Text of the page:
REVIEW: DLA Piper Series: Constellations | Tate Liverpool | 03.08.15 – Summer 2016

Richard Hamilton
Image: Richard Hamilton, Towards a definitive statement on the coming trends in menswear and accessories (a) Together let us explore the stars 1962. © The estate of Richard Hamilton

With a new display featuring more than 180 artworks, the DLA Piper Series: Constellations exhibition at the Tate Liverpool is more expansive and diverse than ever before. Our resident reviewer Daniel. M. Atley went along to take a look at the new additions to the series.

The thing I really like about the Tate Liverpool is that it’s absolutely insane! The heady mix of pieces the gallery gathers together are full of artists that I’ve never even heard of, and some of the exhibitions are so “out there” a lot of the time it leaves me feeling dazed and befuddled as to the nature of the word ‘Art’. Sure, you could go and visit the Walker Art Gallery just up the road and see all the classical pieces your eyes could desire – from Monet to Bosch and far beyond – but it doesn’t have that bonkers factor that makes the Tate so fun and unique.

This brings us to the new additions which the Tate has procured for its long running DLA Piper series: Constellations. As you would expect there’s plenty here for all lovers of the avant-garde and the surreal, as well as more contemporary works from relatively well-known artists such as Marcel Duchamp, Sir Peter Blake and Eduardo Paolozzi (whose etchings and lithographic works are well worth a gander).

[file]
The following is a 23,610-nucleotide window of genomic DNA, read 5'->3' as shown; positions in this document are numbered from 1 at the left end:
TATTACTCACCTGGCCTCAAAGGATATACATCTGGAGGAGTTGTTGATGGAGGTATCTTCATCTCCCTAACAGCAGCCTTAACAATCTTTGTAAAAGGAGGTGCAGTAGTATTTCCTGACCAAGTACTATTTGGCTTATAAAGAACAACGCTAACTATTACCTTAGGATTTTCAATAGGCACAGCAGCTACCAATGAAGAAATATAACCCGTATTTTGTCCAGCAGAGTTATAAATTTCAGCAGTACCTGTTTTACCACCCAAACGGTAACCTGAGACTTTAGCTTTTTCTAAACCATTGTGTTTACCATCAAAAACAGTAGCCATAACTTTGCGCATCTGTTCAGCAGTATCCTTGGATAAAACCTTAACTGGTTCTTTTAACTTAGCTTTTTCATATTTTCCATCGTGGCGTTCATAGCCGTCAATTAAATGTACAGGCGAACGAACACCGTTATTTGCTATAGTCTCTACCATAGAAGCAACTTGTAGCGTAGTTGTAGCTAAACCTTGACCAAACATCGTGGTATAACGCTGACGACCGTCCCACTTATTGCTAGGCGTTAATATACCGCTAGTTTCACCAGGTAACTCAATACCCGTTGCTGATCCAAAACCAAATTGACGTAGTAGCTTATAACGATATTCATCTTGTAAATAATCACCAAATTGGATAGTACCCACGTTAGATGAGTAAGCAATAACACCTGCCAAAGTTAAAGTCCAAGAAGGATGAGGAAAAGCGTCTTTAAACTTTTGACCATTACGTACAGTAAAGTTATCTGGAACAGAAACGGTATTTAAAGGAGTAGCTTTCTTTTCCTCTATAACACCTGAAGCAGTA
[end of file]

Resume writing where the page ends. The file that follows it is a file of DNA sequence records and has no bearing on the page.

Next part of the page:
As usual the video installations on display here are definitely some of the more entertaining highlights of the exhibition. I was particularly drawn in by the Pierre Huyghe work ‘One Million Kingdoms 2001’, which at first glance makes you ask the question, ‘What if they remade Tron using the Gorillaz?’ However the piece is a lot less flippant than that would suggest, and is actually quite beautifully created and well worth watching for its duration. Also on display is ‘Painter’ by the artist Paul McCarthy. Although it’s a bit lengthy, it is also funny, strange, wonderful and surreal. Again this is well worth watching for its duration, but for very different reasons to the aforementioned work (think Reeves and Mortimer does Bo Selecta but with art!).

All economic and social issues are catered for within this exhibition, showcasing pieces dedicated to the glamour and countercultural upheavals of the 1960’s and the unique outlooks of artists who’ve taken inspiration from such diverse fields as the space race and even pro American wrestling. The fact that there is so much art to sample and appreciate in this exhibition, even the most casual visitor to the gallery will come away with broadened horizons and a newfound respect for the artists on display (and if not, well hey that’s art!).

The new additions to the Constellations exhibition are married brilliantly with the existing pieces already on show on the first floor from the likes of Cezanne, Man Ray, Picasso and many others (my favourite has to be Paul Nash’s brilliant ‘Harbour and Room’, a must see!) All in all the new additions elevate Constellations monumentally and make it a must visit for any discerning fan of art and culture in general.

The exhibition goes on right through to summer next year, so you’ve got plenty of time yet. If you get the opportunity it’s well worth popping down to Tate on The Albert Dock for a quick shufty through the works of many great and inspirational artists, or at the very least a nice cup of tea in Cafe Tate.

Written by Daniel. M. Atley


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